The number of chronically homeless persons in the U.S. dropped from more than 120,000 in 2008 to around 84,000 in 2014, a new report from the Congressional Research Service notes. The federal government has undertaken to end chronic homelessness by 2017.
“One of the reasons that federal programs have devoted resources to ending chronic homelessness is studies finding that individuals who experience it, particularly those with serious mental illness, use many expensive services often paid through public sources, including emergency room visits, inpatient hospitalizations, and law enforcement and jail time,” the CRS report said. “Even emergency shelter resources can be costly. In addition to potential ethical reasons for ending chronic homelessness, doing so could reduce costs in providing assistance to this population.”
See Chronic Homelessness: Background, Research, and Outcomes, December 8, 2015.
Other new and updated reports from the Congressional Research Service obtained by Secrecy News include the following.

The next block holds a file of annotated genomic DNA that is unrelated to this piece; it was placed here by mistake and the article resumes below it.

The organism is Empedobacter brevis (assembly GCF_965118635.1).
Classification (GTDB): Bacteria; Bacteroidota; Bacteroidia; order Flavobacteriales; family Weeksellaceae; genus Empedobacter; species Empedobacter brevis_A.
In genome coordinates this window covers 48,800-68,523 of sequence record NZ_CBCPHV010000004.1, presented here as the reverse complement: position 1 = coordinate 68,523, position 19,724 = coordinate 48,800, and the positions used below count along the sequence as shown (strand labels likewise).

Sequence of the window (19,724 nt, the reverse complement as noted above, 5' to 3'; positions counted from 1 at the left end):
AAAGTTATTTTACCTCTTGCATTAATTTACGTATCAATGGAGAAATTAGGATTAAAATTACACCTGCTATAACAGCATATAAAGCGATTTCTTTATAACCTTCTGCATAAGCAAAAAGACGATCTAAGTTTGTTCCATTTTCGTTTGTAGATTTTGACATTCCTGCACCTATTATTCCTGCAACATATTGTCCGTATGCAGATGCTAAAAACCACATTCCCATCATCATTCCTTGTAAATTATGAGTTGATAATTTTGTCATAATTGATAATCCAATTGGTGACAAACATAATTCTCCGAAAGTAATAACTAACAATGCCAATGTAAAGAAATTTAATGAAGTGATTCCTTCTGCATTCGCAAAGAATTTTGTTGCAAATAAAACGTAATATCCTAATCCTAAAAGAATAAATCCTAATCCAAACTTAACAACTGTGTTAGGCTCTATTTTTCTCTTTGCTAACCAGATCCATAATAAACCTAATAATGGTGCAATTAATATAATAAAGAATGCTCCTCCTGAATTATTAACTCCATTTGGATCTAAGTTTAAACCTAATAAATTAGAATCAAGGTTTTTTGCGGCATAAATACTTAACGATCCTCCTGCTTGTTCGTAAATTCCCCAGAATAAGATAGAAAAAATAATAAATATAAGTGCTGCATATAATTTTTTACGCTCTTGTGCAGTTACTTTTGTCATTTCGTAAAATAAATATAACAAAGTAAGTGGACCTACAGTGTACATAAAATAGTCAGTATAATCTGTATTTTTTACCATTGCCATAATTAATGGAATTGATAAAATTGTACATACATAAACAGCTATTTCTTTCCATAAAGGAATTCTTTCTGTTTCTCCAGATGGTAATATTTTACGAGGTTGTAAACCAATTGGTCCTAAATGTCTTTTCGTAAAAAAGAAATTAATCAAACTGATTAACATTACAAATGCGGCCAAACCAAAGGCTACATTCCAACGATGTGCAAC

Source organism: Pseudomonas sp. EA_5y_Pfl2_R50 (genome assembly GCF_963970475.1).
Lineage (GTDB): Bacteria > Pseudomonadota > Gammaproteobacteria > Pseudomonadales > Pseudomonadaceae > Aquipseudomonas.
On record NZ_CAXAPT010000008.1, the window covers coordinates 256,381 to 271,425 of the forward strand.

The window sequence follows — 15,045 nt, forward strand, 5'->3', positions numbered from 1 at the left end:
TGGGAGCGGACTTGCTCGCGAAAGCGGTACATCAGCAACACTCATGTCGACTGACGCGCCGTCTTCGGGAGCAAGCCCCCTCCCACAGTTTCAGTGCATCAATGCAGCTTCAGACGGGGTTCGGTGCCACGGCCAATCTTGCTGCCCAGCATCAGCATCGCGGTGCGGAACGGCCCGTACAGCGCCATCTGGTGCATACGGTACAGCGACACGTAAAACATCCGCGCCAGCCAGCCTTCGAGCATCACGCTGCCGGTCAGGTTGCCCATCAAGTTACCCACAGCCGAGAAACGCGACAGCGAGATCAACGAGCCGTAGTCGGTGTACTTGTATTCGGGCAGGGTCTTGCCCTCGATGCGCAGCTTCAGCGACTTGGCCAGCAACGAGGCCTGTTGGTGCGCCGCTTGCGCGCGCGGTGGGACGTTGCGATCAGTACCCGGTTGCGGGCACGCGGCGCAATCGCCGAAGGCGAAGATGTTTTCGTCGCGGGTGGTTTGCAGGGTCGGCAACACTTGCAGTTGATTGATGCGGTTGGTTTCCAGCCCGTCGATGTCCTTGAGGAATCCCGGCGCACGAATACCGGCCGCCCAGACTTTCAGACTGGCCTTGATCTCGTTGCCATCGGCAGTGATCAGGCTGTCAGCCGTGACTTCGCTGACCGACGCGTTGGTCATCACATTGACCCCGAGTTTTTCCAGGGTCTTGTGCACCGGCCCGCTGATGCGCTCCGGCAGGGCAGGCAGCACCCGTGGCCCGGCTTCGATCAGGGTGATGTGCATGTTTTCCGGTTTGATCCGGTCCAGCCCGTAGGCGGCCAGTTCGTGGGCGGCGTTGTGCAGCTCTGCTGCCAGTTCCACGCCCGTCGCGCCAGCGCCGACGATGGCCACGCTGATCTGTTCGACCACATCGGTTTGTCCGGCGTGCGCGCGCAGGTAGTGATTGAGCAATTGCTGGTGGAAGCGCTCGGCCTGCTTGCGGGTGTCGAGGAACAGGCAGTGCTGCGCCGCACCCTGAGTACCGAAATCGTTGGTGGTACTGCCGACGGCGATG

Genetically Engineered Salmon, updated December 8, 2015
Legislative Actions to Repeal, Defund, or Delay the Affordable Care Act, updated December 9, 2015
Provisions of the Senate Amendment to H.R. 3762, December 9, 2015
Unemployment Insurance: Programs and Benefits, updated December 9, 2015
Crime Victims’ Rights Act: A Summary and Legal Analysis of 18 U.S.C. 3771, updated December 9, 2015
Crime Victims’ Rights Act: A Sketch of 18 U.S.C. 3771, December 9, 2015
Military Retirement: Background and Recent Developments, updated December 10, 2015
Immigration: Noncitizen Eligibility for Needs-Based Housing Programs, updated December 8, 2015
The Islamic State and U.S. Policy, updated December 8, 2015
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